Pictures of Ancient Chinese
Culture in Taiwan
25 Symbols From the Past
You'll find traces of ancient Chinese culture and traditions all over Taiwan...
From the first moments after you'll land in Taipei, it'll be evident that Taiwan, in spite of being one of the most modern society in Asia, is still very attached to its past and its shared history with China.
You'll come across remnants of traditional Chinese culture in modern cities as well as in tiny villages lost in the Taiwanese countryside. You'll discover those symbols from the past everywhere - in people, buildings, objects, during Chinese festivals or simply while strolling around your hotel.
For many Taiwanese, Foguanshan is the most important center of Buddhism on the island.
Addicted to Chinese culture
There is no question about it - I am totally addicted to ancient Chinese culture. I've spent countless hours, camera in hand, walking the endless lanes of Taipei, visiting temples in remote towns, asking questions to locals, always getting the most bizarre answers. I can spend hours on a street corner, or by a rice paddy, waiting for the elements to fit, for the light to be just right, for the composition to tell the story.
Here, I want to share with you my passion for ancient Chinese culture. Let me show you the story Taiwan has been telling me since I've made it my home. I hope you'll enjoy these photos!
25 Pictures of Ancient
Chinese Culture in Taiwan
A traditional Chinese opera signer rehearses at the park in front of Longshan Temple, in Taipei City.
A man recites Buddhist scriptures during a religious ceremony in Longshan Temple, in Lugang.
A "Door God" in Tainan City. Fierce-looking, bearded warriors like this one guard most Chinese temples throughout Taiwan.
A man burns ghost money, so his ancestors can afford
a comfortable afterlife.
A Taiwanese woman offers a prayer to the gods during
Chinese New Year at Qingshui Zushi Temple in Sanxia.
In Taiwan, you'll see the most bizarre spiritual ceremonies. Here, a man pierced himself through both cheeks with a meter-long needle. I'd love to know what is the significance of the 1000$ bill.
Traditional religious performances can occur anywhere at any moment. If you hear the sound of drums, cymbals and firecrackers, it usually means that something is about to happen. Grab your camera and follow the music!
A classic ancient Chinese culture symbol - this massive censer adorns one of the hundreds of temples in Taichung City.
Self flagellation (Dangi) is often used to treat psychiatric illnesses. When I got to this scene, the guy was kind of just dancing around, but as soon as he realized I was taking pictures of him, he started hitting his head like a madman.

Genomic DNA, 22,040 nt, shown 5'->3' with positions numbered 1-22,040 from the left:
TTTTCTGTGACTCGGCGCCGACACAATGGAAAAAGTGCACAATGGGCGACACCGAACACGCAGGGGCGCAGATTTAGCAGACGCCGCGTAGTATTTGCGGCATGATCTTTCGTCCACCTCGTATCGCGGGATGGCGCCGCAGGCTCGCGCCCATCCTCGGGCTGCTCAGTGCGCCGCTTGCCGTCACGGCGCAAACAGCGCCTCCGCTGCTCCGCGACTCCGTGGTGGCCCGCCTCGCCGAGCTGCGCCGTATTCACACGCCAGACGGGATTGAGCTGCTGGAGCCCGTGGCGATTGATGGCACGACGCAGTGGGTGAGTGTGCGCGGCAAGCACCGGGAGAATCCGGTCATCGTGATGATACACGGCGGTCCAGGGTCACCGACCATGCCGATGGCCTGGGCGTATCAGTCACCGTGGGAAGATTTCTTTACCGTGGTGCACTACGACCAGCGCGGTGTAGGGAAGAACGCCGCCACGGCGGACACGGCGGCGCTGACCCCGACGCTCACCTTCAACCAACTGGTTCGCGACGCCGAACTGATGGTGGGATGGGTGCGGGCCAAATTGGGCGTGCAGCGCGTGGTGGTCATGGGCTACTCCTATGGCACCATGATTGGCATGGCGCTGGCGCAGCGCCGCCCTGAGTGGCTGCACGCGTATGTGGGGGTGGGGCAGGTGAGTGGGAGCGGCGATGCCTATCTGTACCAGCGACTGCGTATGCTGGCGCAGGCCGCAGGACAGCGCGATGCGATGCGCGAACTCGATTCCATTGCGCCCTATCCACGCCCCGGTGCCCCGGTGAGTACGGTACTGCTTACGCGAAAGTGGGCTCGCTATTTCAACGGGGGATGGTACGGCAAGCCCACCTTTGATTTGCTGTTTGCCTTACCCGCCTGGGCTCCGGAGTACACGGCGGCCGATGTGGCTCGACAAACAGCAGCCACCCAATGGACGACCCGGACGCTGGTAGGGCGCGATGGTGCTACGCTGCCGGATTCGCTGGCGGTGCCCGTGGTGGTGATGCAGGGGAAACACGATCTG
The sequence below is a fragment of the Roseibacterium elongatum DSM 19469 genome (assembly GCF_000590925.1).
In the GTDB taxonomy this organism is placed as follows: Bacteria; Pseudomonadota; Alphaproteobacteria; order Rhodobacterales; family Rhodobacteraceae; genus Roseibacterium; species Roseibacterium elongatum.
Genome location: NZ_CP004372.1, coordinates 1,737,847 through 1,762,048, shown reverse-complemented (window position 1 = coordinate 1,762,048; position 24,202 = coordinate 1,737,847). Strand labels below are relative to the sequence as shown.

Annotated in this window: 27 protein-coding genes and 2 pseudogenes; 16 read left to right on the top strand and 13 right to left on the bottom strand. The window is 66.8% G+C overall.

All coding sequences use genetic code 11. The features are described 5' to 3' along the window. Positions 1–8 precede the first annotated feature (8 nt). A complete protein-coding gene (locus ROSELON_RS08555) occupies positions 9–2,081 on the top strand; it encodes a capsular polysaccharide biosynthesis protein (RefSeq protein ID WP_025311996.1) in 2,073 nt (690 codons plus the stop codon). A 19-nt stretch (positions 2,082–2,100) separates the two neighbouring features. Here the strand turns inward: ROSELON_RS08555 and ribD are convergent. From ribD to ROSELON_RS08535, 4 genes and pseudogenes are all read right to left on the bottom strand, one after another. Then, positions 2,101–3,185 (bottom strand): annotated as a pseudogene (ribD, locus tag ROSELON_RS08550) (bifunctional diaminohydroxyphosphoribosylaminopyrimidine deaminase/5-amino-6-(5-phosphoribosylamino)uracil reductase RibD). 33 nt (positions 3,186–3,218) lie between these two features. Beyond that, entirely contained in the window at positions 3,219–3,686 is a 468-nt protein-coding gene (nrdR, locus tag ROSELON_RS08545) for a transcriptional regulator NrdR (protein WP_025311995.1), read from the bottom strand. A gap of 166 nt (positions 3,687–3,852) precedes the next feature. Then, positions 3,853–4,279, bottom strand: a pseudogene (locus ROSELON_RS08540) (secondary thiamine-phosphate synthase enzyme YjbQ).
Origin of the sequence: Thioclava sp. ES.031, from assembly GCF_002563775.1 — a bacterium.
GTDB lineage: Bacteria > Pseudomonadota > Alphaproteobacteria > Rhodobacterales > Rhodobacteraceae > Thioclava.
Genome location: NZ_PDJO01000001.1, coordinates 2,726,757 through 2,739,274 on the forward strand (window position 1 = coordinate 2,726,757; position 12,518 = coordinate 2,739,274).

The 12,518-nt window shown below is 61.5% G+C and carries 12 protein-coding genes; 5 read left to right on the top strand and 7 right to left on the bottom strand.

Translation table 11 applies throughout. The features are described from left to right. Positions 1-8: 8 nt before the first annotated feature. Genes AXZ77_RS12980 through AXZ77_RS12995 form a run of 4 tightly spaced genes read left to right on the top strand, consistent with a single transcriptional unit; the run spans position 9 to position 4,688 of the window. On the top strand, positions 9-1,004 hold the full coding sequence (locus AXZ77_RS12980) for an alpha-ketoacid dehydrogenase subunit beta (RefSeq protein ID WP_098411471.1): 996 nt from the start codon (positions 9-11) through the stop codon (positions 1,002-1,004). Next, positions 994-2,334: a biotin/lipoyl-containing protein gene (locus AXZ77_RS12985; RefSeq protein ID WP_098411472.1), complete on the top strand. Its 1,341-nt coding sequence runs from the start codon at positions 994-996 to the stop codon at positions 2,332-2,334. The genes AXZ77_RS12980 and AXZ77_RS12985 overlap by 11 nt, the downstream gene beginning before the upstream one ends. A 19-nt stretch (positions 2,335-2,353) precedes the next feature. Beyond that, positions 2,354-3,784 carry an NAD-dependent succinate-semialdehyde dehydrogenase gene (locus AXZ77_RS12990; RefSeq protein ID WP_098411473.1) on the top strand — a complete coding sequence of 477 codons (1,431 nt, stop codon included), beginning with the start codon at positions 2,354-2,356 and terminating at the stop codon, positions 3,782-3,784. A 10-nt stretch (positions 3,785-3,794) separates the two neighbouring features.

In ancient times, only the Chinese emperor and noblemen had lanterns painted with characters and dragons. Nowadays, they can be seen everywhere, year-round. Chinese paper lanterns can also be made in the shapes of animals. The best time to appreciate this form of art is during the Lantern Festival, at the end of the Chinese New Year period.
Taiqi (Tai Chi) is a kind of Chinese martial art. Most people consider it to be a form of meditation more than a self-defense discipline. You'll see groups of people practicing Taiqi in parks early in the morning or late at night.
This spirit possession ceremony occurred just behind my home. I asked the people what was going on and they told me they were celebrating a god's anniversary.
A monk solicits money from Taiwanese tourists outside
a temple in Guanziling.
That man was so wasted! I could smell the Kaoliang (strong rice wine from Kinmen Island) even though I was standing 3 meters away from him.
Another amazing encounter with ancient Chinese culture, in front of Biyun Temple, Guanziling, Tainan County.
Selling incense at Chaotian Temple's main entrance, in Beigang. She's definitely the most wrinkled person I've ever seen!
The three main religions in Taiwan are Buddhism, Daoism, and Confucianism. It is not unlikely to see elements from the three religions in the same temple.
A Taiwanese street opera performer is getting ready backstage,
on Little Liuqiu Island (Xiao Liuqiu).
A public parade, on one of the busiest roads
in downtown Taichung City.
Calligraphy and painting are the keepers of ancient Chinese culture, traditions, and history. Lugang, in Central Taiwan, is the best place to enjoy this traditional Chinese art.
As I've said before, the weird superstitions and beliefs that people have on this land often push them to do the most bizarre (shocking) things. Here, a chicken is about to get nailed to the floor through its eyes. The poor beast was kept alive for hours afterwards.
Colorful characters lead a religious procession in the countryside just outside Sanyi.
Taiwanese opera is a popular form of drama and musical theatre. The story elements are based on folk tales from Fujian Province, in southeast China.
The 22m-high Great Buddha Statue sits atop Baguashan, in Changhua City.